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Should I resign or HPSP???

Discussion in 'Military Medicine' started by r_mojo1, Apr 15, 2007.

  1. r_mojo1

    r_mojo1 Engineer to Doctor

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    After serving active duty in the navy for 8 years, I have decided that I not longer want to be in my community. I was prior enlisted for four years, then I went to school to get a Mechanical Engineering degree under the collegiate program--active duty while going to college, hence 8 years of active duty.
    I plan to apply to med school next year and become an ortho--I love the mechanics, dynamic modeling, fatigue, fracture analysis, stress/strain elements of complex systems--the skeletal system in the human body has my full interest. I know that the Navy has great scholarship programs--USUHS and HPSP, and pretty much can come out of school debt free. But...

    I'm from Texas and if I get accepted in one of the state schools, I don't have to pay any tuition because I would be considered a veteran and the state pays for the majority of the fees and tuition--this scholarship is called the Hazelwood program.
    http://www.collegefortexans.com/cfbin/tofa2.cfm?id=31


    My question to you ladies & gentlemen is:

    Is it cost effective to leave the military after racking in 10 yrs of active duty and transfer to the civilian life and finish Med school as a civilian with no strings attached?

    I ran some numbers and according to BUPERS, after twenty years of service I can earn $4.0M in retirement--40 yrs. and If I go to USUHS I can earn income while going to school $240K.

    If I get out… I have to live with no income while going to school, I loose my retirement, and have to pay for some very minor fees in school.

    What are the pros and cons of getting out at this point? and how hard is to get the residency of your choice in the Navy vs. Civilian, lets say I want one of the most competitive specialties--ortho, rad, anesthesia.

    Thanks for your help. I have to make the big decision next year .
     
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  3. Gastrapathy

    Gastrapathy no longer apathetic
    Physician Lifetime Donor Classifieds Approved

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    cross-posted from the avoid mil med thread. same response.
     
  4. R-Me-Doc

    R-Me-Doc Now an X-R-Me-Doc

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    Forget completely about the financial aspects; ultimately, they are irrelevant. The real question is: Do you still want to be in the Navy?

    If the answer is "yes, I absolutely loved every minute of it, and would love to be in as an active duty doc" then by all means, do HPSP/USUHS.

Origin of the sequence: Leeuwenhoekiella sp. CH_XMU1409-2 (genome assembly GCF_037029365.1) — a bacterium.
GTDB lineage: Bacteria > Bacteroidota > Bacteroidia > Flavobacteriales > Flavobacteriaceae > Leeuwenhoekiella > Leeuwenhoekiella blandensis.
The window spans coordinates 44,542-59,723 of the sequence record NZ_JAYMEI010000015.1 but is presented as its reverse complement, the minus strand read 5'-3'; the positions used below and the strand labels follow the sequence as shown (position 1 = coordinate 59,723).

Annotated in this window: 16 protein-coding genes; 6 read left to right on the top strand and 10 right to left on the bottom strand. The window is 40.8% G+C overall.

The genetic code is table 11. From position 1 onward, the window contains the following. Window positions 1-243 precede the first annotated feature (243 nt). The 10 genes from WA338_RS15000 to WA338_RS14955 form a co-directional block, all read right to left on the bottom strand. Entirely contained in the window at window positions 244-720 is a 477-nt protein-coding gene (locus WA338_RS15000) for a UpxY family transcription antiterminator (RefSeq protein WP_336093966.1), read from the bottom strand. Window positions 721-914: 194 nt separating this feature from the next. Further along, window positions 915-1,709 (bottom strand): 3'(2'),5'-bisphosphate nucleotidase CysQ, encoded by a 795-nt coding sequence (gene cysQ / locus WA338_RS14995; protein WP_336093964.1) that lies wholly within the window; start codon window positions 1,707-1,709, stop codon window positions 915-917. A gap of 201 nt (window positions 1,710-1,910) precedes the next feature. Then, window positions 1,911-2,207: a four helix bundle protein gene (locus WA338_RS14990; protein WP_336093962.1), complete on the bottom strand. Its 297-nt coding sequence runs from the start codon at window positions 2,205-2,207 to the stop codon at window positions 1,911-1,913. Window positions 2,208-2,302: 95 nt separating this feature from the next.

If the answer is anything even remotely less enthusiastic, get out, wave goodbye, and never look back.

    And not to be too pessimistic, but just make sure you have a backup plan for in case you don't get into med school . . .

    X-RMD
     
  5. DogFaceMedic

    DogFaceMedic Member

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    If you go to state school for little cost, that may be the best option for money and options down the road. If you like the USN then it is not a bad financial packages either since you have over 10 and your residency pay will be pretty good 80K+.

    If you want the options but don't want to loose that 10yrs for retirement, you can go reserve in any of the services even as a Coastie.

    For me the tuition costs were so high and with my prior service, HPSP was a great bargain -- and I like green canvas tents.
     
  6. BomberDoc

    BomberDoc ex-BomberDoc

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    Do med school on your own. That way you can choose the specialty you wish to practice for the rest of your working years (mil and/or civ). After that point, if you want to re-join, I'm sure they would be happy to have you. Keep your options open and it is hard to go wrong.
     
  7. DogFaceMedic

    DogFaceMedic Member

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    And, to re-join they may offer some good bonuses.
     
  8. CoastieLT

    CoastieLT El hombre mas interesante

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    Yup great service... ;)
     
  9. ddsrph

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    I was in a similar situation with four years active duty (Air Force enlisted) and went to pharmacy school after discharge then Dental school on Navy HPSP. My four year Navy payback left me with eight years active duty and I had no intention to let that go. I stayed in the reserves made Captain and retired with a very good pension that will pay me between two and three million plus health care and the other benefits. I would say try to get those twenty or more years in some way. I was a very active reservist traveling a lot to fill in at mainly overseas clinics and had a great time.
     
  10. Gastrapathy

    Gastrapathy no longer apathetic
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    Quality bump. I wonder if he's still looking for advice.
     

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